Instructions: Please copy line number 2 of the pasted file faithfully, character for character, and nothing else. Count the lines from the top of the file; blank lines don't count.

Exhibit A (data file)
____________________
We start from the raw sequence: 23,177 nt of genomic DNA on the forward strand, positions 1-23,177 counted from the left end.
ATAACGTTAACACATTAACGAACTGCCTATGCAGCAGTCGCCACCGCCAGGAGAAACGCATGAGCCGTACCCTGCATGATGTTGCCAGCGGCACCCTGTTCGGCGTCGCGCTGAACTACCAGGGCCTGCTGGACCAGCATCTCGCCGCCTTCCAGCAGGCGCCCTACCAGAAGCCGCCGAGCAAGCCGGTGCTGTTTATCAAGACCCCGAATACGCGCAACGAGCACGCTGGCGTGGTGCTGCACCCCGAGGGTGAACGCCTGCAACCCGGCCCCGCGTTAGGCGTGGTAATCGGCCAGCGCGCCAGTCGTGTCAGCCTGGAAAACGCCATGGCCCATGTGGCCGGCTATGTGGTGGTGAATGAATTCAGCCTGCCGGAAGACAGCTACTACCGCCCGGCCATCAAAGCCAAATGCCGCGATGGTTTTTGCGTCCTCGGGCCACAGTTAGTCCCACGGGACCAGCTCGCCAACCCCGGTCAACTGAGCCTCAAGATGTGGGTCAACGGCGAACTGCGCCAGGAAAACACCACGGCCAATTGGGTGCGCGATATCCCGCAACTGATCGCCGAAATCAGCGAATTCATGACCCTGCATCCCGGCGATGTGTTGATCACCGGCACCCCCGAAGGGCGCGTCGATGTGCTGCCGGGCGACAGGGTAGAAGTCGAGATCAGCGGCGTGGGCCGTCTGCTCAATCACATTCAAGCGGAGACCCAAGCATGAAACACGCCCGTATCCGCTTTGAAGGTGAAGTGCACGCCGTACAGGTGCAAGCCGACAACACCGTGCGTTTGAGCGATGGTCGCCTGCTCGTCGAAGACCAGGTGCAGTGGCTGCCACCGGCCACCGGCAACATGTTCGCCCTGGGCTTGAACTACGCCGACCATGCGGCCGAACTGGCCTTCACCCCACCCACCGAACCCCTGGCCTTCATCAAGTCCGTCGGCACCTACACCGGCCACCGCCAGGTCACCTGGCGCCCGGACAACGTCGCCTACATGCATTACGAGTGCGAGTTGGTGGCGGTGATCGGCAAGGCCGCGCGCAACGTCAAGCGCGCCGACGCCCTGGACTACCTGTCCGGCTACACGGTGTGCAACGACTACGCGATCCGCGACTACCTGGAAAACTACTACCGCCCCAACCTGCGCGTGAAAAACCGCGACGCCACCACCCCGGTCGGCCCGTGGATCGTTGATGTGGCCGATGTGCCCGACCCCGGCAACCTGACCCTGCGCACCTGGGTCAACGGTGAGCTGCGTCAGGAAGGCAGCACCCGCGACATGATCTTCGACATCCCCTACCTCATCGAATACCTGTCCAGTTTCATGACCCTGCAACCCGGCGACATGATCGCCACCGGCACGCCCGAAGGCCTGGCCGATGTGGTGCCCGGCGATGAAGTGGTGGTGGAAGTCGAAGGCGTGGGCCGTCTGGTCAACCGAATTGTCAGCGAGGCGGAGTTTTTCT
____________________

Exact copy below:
ATAACGTTAACACATTAACGAACTGCCTATGCAGCAGTCGCCACCGCCAGGAGAAACGCATGAGCCGTACCCTGCATGATGTTGCCAGCGGCACCCTGTTCGGCGTCGCGCTGAACTACCAGGGCCTGCTGGACCAGCATCTCGCCGCCTTCCAGCAGGCGCCCTACCAGAAGCCGCCGAGCAAGCCGGTGCTGTTTATCAAGACCCCGAATACGCGCAACGAGCACGCTGGCGTGGTGCTGCACCCCGAGGGTGAACGCCTGCAACCCGGCCCCGCGTTAGGCGTGGTAATCGGCCAGCGCGCCAGTCGTGTCAGCCTGGAAAACGCCATGGCCCATGTGGCCGGCTATGTGGTGGTGAATGAATTCAGCCTGCCGGAAGACAGCTACTACCGCCCGGCCATCAAAGCCAAATGCCGCGATGGTTTTTGCGTCCTCGGGCCACAGTTAGTCCCACGGGACCAGCTCGCCAACCCCGGTCAACTGAGCCTCAAGATGTGGGTCAACGGCGAACTGCGCCAGGAAAACACCACGGCCAATTGGGTGCGCGATATCCCGCAACTGATCGCCGAAATCAGCGAATTCATGACCCTGCATCCCGGCGATGTGTTGATCACCGGCACCCCCGAAGGGCGCGTCGATGTGCTGCCGGGCGACAGGGTAGAAGTCGAGATCAGCGGCGTGGGCCGTCTGCTCAATCACATTCAAGCGGAGACCCAAGCATGAAACACGCCCGTATCCGCTTTGAAGGTGAAGTGCACGCCGTACAGGTGCAAGCCGACAACACCGTGCGTTTGAGCGATGGTCGCCTGCTCGTCGAAGACCAGGTGCAGTGGCTGCCACCGGCCACCGGCAACATGTTCGCCCTGGGCTTGAACTACGCCGACCATGCGGCCGAACTGGCCTTCACCCCACCCACCGAACCCCTGGCCTTCATCAAGTCCGTCGGCACCTACACCGGCCACCGCCAGGTCACCTGGCGCCCGGACAACGTCGCCTACATGCATTACGAGTGCGAGTTGGTGGCGGTGATCGGCAAGGCCGCGCGCAACGTCAAGCGCGCCGACGCCCTGGACTACCTGTCCGGCTACACGGTGTGCAACGACTACGCGATCCGCGACTACCTGGAAAACTACTACCGCCCCAACCTGCGCGTGAAAAACCGCGACGCCACCACCCCGGTCGGCCCGTGGATCGTTGATGTGGCCGATGTGCCCGACCCCGGCAACCTGACCCTGCGCACCTGGGTCAACGGTGAGCTGCGTCAGGAAGGCAGCACCCGCGACATGATCTTCGACATCCCCTACCTCATCGAATACCTGTCCAGTTTCATGACCCTGCAACCCGGCGACATGATCGCCACCGGCACGCCCGAAGGCCTGGCCGATGTGGTGCCCGGCGATGAAGTGGTGGTGGAAGTCGAAGGCGTGGGCCGTCTGGTCAACCGAATTGTCAGCGAGGCGGAGTTTTTCT